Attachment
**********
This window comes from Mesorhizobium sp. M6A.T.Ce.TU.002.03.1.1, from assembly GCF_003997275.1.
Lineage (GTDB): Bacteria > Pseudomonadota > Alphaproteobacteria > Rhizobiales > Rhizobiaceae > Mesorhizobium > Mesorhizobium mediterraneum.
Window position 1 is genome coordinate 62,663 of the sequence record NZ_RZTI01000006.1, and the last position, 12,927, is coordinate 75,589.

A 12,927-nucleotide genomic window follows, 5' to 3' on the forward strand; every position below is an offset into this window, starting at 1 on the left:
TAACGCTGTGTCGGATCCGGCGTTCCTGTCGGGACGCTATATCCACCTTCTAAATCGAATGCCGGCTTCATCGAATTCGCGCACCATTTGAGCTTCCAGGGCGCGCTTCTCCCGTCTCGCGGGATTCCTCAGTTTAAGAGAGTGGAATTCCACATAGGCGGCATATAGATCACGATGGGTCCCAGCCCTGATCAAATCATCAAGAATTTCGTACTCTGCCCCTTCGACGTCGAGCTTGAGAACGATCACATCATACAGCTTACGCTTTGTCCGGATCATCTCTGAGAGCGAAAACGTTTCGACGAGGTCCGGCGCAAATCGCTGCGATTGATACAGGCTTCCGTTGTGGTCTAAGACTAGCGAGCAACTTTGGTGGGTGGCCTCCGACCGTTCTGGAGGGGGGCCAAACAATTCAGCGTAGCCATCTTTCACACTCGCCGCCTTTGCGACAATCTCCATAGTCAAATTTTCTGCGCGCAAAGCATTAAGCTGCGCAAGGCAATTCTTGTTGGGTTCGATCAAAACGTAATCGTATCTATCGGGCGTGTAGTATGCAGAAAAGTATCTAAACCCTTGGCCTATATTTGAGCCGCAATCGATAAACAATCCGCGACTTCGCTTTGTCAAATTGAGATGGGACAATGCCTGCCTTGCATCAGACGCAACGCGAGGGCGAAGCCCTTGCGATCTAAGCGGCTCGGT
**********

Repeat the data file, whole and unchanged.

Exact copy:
This window comes from Mesorhizobium sp. M6A.T.Ce.TU.002.03.1.1, from assembly GCF_003997275.1.
Lineage (GTDB): Bacteria > Pseudomonadota > Alphaproteobacteria > Rhizobiales > Rhizobiaceae > Mesorhizobium > Mesorhizobium mediterraneum.
Window position 1 is genome coordinate 62,663 of the sequence record NZ_RZTI01000006.1, and the last position, 12,927, is coordinate 75,589.

A 12,927-nucleotide genomic window follows, 5' to 3' on the forward strand; every position below is an offset into this window, starting at 1 on the left:
TAACGCTGTGTCGGATCCGGCGTTCCTGTCGGGACGCTATATCCACCTTCTAAATCGAATGCCGGCTTCATCGAATTCGCGCACCATTTGAGCTTCCAGGGCGCGCTTCTCCCGTCTCGCGGGATTCCTCAGTTTAAGAGAGTGGAATTCCACATAGGCGGCATATAGATCACGATGGGTCCCAGCCCTGATCAAATCATCAAGAATTTCGTACTCTGCCCCTTCGACGTCGAGCTTGAGAACGATCACATCATACAGCTTACGCTTTGTCCGGATCATCTCTGAGAGCGAAAACGTTTCGACGAGGTCCGGCGCAAATCGCTGCGATTGATACAGGCTTCCGTTGTGGTCTAAGACTAGCGAGCAACTTTGGTGGGTGGCCTCCGACCGTTCTGGAGGGGGGCCAAACAATTCAGCGTAGCCATCTTTCACACTCGCCGCCTTTGCGACAATCTCCATAGTCAAATTTTCTGCGCGCAAAGCATTAAGCTGCGCAAGGCAATTCTTGTTGGGTTCGATCAAAACGTAATCGTATCTATCGGGCGTGTAGTATGCAGAAAAGTATCTAAACCCTTGGCCTATATTTGAGCCGCAATCGATAAACAATCCGCGACTTCGCTTTGTCAAATTGAGATGGGACAATGCCTGCCTTGCATCAGACGCAACGCGAGGGCGAAGCCCTTGCGATCTAAGCGGCTCGGT